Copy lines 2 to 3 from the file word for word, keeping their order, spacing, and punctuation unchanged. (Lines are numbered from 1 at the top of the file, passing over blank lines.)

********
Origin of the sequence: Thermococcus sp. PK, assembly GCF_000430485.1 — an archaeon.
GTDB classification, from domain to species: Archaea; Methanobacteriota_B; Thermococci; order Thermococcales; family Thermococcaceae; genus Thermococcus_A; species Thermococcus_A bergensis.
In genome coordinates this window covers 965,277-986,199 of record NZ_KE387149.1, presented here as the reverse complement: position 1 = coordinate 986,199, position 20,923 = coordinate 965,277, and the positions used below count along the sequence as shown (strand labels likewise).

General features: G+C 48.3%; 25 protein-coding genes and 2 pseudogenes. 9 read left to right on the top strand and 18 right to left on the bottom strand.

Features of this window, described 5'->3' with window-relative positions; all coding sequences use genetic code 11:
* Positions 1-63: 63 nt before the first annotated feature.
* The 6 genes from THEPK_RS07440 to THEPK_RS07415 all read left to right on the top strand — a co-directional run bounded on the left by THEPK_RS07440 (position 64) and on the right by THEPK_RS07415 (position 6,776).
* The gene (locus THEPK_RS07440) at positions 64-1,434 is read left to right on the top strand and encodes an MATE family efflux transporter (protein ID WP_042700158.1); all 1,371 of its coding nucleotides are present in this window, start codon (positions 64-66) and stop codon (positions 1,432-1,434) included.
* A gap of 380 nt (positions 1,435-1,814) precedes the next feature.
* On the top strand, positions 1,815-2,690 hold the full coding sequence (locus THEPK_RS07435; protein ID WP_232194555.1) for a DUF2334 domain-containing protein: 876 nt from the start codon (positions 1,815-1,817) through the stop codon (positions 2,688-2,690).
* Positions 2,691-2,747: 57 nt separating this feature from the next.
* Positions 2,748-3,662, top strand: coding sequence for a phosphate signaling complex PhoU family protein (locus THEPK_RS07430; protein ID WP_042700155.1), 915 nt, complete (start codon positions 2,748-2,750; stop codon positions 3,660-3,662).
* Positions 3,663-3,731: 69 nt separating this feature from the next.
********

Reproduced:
GTDB classification, from domain to species: Archaea; Methanobacteriota_B; Thermococci; order Thermococcales; family Thermococcaceae; genus Thermococcus_A; species Thermococcus_A bergensis.
In genome coordinates this window covers 965,277-986,199 of record NZ_KE387149.1, presented here as the reverse complement: position 1 = coordinate 986,199, position 20,923 = coordinate 965,277, and the positions used below count along the sequence as shown (strand labels likewise).